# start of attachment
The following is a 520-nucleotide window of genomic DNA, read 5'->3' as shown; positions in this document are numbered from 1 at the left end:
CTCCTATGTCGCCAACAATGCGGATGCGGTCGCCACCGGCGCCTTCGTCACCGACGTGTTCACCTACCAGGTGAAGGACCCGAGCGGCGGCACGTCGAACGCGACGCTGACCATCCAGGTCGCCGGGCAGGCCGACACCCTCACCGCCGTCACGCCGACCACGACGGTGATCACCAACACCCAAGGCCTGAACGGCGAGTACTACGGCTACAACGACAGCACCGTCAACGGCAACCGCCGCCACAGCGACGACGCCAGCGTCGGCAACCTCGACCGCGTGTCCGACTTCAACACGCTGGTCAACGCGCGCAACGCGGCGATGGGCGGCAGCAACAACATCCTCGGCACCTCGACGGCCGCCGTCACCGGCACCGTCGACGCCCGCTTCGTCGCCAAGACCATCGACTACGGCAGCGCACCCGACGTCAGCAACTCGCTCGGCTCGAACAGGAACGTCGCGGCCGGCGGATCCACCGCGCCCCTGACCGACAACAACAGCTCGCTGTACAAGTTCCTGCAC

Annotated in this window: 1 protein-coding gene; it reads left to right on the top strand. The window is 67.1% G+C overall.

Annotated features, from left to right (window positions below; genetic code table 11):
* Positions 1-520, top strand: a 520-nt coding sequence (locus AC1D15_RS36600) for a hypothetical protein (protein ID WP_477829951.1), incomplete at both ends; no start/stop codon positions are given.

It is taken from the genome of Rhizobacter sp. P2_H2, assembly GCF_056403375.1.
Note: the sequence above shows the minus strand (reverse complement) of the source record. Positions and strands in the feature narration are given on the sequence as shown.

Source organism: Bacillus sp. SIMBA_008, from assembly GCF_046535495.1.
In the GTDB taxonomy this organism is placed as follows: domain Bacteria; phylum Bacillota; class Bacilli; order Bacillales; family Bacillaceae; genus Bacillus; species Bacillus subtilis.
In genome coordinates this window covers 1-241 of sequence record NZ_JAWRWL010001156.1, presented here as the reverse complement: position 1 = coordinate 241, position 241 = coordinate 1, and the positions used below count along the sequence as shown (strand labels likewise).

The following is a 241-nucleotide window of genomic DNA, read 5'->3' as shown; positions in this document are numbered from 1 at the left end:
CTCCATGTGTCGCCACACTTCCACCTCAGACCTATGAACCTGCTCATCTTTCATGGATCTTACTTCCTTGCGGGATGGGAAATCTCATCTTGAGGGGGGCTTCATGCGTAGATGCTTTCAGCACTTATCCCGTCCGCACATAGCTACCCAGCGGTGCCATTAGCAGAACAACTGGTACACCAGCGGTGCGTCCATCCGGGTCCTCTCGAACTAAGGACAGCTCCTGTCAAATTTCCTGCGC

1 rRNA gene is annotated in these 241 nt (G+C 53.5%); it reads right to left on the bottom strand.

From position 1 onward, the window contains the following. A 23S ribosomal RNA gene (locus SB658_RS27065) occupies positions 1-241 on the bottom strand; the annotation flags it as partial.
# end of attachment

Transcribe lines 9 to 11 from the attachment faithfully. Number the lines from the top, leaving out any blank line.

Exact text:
In the GTDB taxonomy this organism is placed as follows: domain Bacteria; phylum Bacillota; class Bacilli; order Bacillales; family Bacillaceae; genus Bacillus; species Bacillus subtilis.
In genome coordinates this window covers 1-241 of sequence record NZ_JAWRWL010001156.1, presented here as the reverse complement: position 1 = coordinate 241, position 241 = coordinate 1, and the positions used below count along the sequence as shown (strand labels likewise).

The following is a 241-nucleotide window of genomic DNA, read 5'->3' as shown; positions in this document are numbered from 1 at the left end: